Editorial: Sure signs of a recovery for recession-hit adland

The recession continues to be a contradictory and confusing phenomenon. Not least within the global ad industry.

While Interpublic has just posted a $35.8 million loss in the first nine months of 2009, a senior executive of a leading post-production house claims his New York office has more work than it can handle.

And while Publicis Groupe saw significant drops in both its revenue and organic growth, a leading digital creative agency with a presence on both sides of the Atlantic says its US business is buoyant and robust. Just to add to the bewilderment, IPG's dismal results were followed by a "buy" recommendation for its stock from Deutsche Bank.

So what on earth is happening? The most optimistic interpretation is that while the third-quarter company figures reflect an industry that's been struggling with a full-blown recession, the anecdotal evidence suggests the decline is beginning to slow and that better times lie ahead.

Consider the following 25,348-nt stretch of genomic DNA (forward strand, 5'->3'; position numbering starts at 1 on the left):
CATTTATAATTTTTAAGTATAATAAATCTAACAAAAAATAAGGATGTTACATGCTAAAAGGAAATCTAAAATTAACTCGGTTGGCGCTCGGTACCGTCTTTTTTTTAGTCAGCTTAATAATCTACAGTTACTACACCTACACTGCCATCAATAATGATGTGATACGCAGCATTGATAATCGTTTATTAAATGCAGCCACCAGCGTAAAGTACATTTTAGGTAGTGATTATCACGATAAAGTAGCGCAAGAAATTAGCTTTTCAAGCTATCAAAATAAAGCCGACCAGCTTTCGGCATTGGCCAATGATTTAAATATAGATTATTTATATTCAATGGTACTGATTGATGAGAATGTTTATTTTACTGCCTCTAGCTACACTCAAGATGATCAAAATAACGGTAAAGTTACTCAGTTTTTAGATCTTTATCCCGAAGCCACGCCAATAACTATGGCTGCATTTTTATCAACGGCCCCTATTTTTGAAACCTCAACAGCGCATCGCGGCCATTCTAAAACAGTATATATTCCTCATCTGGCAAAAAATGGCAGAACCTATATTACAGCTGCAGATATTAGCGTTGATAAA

This is the view of WPP, which says that while "Armageddon and Apocalypse Now were barely avoided in September 2008", economic conditions are now "less worse". Meanwhile, Maurice Levy, the Publicis boss, declares that "the recovery will be slow, but all the signs we have are going in the right direction". It seems to be the same story at Havas, which has launched a EUR350 million bond issue, fuelling speculation that it's about to hit the acquisition trail.

Of course, the economic gloom has already had its false dawns. What's different this time is the improving state of the US economy, which grew by 3.5 per cent between July and September, the first expansion in more than a year. This is bound to boost global confidence and help other economies, including the UK.

More importantly for adland, the investment community appears optimistic about its long-term prospects. As Deutsche Bank says of IPG: "While near-term data points are not good and Interpublic is no quick fix, we think business momentum is improving along with the economic outlook."

And surely there must be a limit to the time any client can keep reining in its adspend.